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Atherosclerosis. 2005 Dec;183(2):301-7. Epub 2005 Apr 14.

Plasma MCP-1 level and risk for peripheral arterial disease and incident coronary heart disease: Atherosclerosis Risk in Communities study.

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1
Section of Atherosclerosis and Lipoprotein Research, Department of Medicine, Baylor College of Medicine and Center for Cardiovascular Disease Prevention, Methodist DeBakey Heart Center, 6565 Fannin, M.S. F-701, Houston, TX 77030, USA. ronh@bcm.tmc.edu

Abstract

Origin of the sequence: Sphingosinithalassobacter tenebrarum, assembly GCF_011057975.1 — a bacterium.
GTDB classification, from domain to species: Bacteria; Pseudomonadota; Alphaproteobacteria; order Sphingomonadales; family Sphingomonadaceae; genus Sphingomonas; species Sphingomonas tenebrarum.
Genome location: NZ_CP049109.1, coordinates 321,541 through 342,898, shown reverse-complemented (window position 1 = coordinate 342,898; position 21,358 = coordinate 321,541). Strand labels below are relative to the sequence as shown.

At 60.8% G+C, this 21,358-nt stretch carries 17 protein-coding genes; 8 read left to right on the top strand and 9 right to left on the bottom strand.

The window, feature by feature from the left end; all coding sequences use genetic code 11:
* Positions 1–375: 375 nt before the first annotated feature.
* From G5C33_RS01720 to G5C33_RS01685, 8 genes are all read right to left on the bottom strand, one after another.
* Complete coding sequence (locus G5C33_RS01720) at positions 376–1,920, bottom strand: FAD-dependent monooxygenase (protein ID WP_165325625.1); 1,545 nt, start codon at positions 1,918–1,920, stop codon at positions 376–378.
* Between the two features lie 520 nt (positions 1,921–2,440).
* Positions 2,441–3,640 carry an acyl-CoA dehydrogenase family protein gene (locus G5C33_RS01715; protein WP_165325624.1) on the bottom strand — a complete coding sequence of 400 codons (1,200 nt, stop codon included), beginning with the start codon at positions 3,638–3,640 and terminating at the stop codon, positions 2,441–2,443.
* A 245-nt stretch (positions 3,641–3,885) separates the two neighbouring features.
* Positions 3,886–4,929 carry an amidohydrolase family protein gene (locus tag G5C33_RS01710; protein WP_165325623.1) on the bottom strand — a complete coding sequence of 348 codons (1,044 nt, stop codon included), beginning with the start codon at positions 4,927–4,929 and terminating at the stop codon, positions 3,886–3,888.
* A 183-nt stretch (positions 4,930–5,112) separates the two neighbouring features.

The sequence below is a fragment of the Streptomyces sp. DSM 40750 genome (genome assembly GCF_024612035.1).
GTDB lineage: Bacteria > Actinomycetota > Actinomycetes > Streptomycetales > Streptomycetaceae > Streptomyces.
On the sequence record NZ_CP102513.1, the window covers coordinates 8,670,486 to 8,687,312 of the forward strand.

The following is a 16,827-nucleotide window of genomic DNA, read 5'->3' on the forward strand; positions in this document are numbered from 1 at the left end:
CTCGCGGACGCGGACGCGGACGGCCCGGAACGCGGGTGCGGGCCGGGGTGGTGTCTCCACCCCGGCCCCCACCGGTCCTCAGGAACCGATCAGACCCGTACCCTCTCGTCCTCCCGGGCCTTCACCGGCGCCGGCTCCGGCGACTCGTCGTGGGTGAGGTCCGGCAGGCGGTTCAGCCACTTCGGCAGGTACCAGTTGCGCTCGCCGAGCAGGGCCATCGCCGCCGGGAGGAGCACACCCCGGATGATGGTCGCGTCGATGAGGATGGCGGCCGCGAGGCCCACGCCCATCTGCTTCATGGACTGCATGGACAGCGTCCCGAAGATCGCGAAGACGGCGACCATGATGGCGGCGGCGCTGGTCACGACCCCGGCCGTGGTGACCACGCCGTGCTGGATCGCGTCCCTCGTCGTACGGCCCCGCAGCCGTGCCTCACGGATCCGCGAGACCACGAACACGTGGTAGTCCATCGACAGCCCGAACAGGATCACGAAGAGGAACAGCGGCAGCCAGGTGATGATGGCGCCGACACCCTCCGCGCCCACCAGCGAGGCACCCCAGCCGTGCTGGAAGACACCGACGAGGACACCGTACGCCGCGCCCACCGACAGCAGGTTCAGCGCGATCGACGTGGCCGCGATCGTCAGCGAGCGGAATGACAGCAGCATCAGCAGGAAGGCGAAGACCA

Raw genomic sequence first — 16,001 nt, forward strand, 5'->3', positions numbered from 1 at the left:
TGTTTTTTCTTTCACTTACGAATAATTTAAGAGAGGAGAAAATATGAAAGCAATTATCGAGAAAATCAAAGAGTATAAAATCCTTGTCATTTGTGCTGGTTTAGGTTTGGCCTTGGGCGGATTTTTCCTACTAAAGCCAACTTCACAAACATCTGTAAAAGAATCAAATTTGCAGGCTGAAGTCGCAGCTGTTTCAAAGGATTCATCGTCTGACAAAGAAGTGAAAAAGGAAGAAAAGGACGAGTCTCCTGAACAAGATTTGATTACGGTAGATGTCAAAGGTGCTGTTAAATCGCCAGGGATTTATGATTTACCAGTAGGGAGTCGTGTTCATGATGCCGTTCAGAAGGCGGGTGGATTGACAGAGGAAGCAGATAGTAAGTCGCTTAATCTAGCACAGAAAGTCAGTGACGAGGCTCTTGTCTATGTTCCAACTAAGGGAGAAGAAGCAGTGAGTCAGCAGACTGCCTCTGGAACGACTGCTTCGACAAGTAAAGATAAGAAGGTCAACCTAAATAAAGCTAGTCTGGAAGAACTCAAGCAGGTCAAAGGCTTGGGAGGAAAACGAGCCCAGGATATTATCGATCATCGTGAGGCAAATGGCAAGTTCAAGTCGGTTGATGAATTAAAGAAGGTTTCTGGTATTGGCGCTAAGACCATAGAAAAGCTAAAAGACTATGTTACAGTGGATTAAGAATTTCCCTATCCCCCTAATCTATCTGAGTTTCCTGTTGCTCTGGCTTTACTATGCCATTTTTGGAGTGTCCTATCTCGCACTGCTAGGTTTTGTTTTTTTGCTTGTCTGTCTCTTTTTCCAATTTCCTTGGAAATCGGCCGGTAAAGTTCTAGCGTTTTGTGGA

Monocyte chemoattractant protein-1 (MCP-1), which mediates the recruitment of monocytes, has been suggested to play a role in atherosclerosis. Because the correlation between circulating MCP-1 and cardiovascular risk has not been thoroughly investigated, we determined the relationship between MCP-1 level and peripheral arterial disease (PAD) or coronary heart disease (CHD). In the Atherosclerosis Risk in Communities (ARIC) study, 209 cases with lower extremity PAD and 412 cases with incident CHD were compared with 733 and 709 subjects without PAD and CHD, respectively. Mean plasma MCP-1 levels were significantly higher in PAD cases (468.7 versus 416.5 pg/mL in non-cases). MCP-1 levels correlated significantly with other inflammatory markers in comparison subjects. Logistic regression analyses showed a significant association of MCP-1 with PAD, independent of traditional CHD risk factors, with an odds ratio of 2.14 (95% CI, 1.28-3.60) for the highest MCP-1 tertile compared with the lowest. Incident CHD risk increased significantly per 1 standard deviation (S.D.) difference in MCP-1 level independent of other cardiovascular risk factors, including inflammatory markers. These data show that MCP-1 is associated with atherosclerotic disease in two vascular beds and suggest that MCP-1 may be a novel target for atherosclerosis therapy.

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